A vegan tea party: Ruby’s vegan raspberry cookies and chocolate cake recipes

Cocconut Thumbprint Cookies

Vegans can tuck into these teatime treats with abandon – and non-vegans can eat their words

Whether you’re vegan or not, these soft, jam-filled biscuits and moist, tender chocolate cake will put paid to the myth that vegan food is joyless. And if you’re concerned that I’ve duplicitously slipped health food into this baking column, you needn’t worry: these recipes are every bit as blissfully unhealthy as anyone could wish for.

Vegan baking requires a little more thought, but it’s no mystery. Milk can be substituted with soya or almond milk; almond, corn, hazelnut, coconut or sunflower oil can easily be used in place of butter. Eggs are the trickiest element to replace; you can find specialist vegan “egg replacers” but I prefer to steer clear of this sort of expensive, niche ingredient (similarly, you’ll find no soy cream or silken tofu here either). There are easier alternatives: keeping the bake moist and “binding” the ingredients by using mashed banana, ground linseeds or pureed dates, as you’ll see below.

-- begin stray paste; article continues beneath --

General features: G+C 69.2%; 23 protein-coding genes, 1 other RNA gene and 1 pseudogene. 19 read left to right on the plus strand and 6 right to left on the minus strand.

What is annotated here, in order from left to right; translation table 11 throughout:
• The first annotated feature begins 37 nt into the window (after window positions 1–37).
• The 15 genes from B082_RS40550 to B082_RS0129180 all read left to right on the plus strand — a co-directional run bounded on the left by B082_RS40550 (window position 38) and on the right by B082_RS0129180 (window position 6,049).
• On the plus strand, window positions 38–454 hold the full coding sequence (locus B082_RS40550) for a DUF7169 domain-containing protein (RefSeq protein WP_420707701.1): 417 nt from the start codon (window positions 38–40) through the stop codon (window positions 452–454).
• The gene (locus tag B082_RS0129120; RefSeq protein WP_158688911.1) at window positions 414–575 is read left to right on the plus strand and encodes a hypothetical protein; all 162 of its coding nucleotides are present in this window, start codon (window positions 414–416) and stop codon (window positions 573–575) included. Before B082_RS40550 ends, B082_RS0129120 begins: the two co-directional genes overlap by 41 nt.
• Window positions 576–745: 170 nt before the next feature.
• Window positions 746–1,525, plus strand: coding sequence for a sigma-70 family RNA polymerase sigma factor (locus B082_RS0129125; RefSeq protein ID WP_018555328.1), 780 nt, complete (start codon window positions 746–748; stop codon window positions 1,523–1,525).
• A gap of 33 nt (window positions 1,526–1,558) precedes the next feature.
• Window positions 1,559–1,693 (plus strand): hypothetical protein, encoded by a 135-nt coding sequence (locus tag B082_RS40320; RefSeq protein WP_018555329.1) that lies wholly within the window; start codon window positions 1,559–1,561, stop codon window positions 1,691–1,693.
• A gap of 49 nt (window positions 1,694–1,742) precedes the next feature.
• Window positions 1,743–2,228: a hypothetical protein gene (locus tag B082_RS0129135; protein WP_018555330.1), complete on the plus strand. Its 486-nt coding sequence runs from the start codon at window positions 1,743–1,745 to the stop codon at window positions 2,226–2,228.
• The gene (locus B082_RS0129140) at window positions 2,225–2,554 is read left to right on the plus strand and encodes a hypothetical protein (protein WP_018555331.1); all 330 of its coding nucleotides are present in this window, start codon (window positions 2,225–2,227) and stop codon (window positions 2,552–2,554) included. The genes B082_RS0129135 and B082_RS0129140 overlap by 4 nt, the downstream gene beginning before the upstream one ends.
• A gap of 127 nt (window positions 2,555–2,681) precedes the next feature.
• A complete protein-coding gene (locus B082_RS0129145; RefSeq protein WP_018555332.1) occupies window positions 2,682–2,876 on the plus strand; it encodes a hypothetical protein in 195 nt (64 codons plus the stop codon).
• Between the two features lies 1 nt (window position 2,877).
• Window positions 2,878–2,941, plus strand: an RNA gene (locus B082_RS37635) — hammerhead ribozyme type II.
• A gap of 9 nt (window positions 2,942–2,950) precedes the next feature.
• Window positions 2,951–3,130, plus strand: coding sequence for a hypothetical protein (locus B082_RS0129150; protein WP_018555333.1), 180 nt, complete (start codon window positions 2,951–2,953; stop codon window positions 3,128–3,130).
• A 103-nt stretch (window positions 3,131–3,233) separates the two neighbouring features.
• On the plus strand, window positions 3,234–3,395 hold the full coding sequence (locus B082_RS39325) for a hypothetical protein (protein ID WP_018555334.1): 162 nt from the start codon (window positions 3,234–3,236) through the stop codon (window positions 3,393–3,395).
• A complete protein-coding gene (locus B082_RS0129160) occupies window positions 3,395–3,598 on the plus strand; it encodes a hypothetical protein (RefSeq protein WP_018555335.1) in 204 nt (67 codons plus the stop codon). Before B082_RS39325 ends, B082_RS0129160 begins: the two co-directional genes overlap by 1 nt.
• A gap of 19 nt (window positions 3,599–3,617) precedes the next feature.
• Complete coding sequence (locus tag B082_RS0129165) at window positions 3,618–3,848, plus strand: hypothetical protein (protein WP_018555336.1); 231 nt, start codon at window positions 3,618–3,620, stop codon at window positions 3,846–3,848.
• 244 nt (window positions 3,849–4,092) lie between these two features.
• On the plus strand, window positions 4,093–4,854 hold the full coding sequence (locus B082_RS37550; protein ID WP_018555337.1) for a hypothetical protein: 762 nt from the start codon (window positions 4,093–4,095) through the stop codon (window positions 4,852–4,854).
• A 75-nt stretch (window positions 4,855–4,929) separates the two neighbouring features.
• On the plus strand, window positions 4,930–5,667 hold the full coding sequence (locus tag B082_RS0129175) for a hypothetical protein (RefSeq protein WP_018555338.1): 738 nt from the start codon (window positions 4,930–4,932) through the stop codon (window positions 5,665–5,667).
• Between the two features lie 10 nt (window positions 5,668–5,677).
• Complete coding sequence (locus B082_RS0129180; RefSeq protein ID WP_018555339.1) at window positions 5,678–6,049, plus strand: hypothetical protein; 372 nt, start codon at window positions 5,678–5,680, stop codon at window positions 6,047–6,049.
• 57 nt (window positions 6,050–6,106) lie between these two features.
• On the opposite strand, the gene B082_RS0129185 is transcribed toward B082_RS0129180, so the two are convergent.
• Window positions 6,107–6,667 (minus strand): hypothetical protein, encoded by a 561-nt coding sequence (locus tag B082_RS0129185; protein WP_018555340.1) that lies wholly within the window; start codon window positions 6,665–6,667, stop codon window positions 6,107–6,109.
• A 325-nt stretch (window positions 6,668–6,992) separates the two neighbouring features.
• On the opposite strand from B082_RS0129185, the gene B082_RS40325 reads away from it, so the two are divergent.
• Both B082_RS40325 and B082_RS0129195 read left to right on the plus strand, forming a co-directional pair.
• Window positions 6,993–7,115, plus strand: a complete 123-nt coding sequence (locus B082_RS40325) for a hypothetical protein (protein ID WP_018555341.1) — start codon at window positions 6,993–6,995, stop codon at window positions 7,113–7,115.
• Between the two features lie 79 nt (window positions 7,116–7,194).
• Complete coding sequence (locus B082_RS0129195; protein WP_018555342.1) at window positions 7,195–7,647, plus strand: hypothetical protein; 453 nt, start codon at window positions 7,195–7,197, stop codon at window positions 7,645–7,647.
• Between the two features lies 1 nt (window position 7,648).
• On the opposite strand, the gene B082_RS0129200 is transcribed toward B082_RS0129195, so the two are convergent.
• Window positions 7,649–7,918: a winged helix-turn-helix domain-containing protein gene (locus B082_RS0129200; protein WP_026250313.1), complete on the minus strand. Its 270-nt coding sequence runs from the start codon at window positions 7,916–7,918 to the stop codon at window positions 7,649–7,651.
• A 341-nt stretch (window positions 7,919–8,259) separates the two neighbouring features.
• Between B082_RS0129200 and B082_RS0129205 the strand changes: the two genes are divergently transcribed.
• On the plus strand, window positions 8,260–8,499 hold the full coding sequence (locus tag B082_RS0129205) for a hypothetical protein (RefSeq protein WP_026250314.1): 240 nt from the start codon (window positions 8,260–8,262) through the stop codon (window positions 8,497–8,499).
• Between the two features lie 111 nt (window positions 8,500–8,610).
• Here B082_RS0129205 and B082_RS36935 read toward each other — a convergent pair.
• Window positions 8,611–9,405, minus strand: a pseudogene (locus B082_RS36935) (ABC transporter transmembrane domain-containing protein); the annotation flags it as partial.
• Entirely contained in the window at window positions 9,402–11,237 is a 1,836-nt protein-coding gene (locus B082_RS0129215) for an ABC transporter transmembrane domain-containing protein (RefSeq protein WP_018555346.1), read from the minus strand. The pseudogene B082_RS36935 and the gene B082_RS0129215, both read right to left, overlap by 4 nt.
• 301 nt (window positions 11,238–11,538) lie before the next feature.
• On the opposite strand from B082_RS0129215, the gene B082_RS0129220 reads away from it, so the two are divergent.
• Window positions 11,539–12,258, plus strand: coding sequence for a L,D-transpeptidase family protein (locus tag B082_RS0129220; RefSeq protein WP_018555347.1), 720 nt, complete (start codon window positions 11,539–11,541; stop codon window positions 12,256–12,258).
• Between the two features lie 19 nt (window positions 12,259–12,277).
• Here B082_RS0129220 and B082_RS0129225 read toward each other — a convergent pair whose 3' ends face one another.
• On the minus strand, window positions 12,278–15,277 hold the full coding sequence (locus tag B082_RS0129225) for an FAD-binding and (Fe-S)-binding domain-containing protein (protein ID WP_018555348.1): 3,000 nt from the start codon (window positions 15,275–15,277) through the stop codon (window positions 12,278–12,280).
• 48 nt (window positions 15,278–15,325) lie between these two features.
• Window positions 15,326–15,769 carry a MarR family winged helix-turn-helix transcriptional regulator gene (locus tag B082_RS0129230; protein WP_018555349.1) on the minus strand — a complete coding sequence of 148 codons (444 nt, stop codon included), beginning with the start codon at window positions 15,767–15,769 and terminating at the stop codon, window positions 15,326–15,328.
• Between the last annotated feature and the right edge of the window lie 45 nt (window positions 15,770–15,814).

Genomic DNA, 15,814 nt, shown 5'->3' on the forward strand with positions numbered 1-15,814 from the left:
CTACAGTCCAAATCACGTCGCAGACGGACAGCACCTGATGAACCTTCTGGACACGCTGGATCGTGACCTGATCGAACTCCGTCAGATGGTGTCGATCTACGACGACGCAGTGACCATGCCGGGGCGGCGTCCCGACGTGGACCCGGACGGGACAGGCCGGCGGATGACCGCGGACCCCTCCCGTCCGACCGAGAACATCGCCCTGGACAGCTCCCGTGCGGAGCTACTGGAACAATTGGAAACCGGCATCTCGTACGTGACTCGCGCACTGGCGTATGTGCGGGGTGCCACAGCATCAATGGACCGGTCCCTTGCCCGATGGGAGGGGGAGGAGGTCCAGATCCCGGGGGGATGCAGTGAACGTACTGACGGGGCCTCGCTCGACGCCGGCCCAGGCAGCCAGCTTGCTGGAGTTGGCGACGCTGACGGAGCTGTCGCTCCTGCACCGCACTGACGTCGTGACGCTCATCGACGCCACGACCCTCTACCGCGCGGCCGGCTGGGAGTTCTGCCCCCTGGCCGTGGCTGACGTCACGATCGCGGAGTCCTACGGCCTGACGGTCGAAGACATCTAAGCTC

Raspberry coconut thumbprint cookies

With the Bake Off-fuelled pressure for every bake to be a “showstopper”, I’m guilty of losing sight of the fact that the simplest recipes are often the best. With that in mind, these biscuits signal a return to basics: you can have them from mixing bowl to table in scarcely 20 minutes, and devoured very soon thereafter. You can substitute coconut oil for vegetable shortening if necessary, but coconut oil (easy to find in supermarkets or Indian grocery stores) gives a far richer and rounder flavour – it’s well worth it. Just make sure that whatever fat you use is cool enough so that it’s solid and waxy, not molten.

Makes 32
2 tbsp brown/golden linseeds
5 tbsp water
250g plain flour
160g coconut oil
75g desiccated coconut
125g caster sugar
Zest of 1 lemon
A pinch of salt
2 tsp vanilla extract
A few tbsp raspberry jam

1 Preheat the oven to 180C/350F/gas mark 4 and line a couple of baking trays with baking parchment.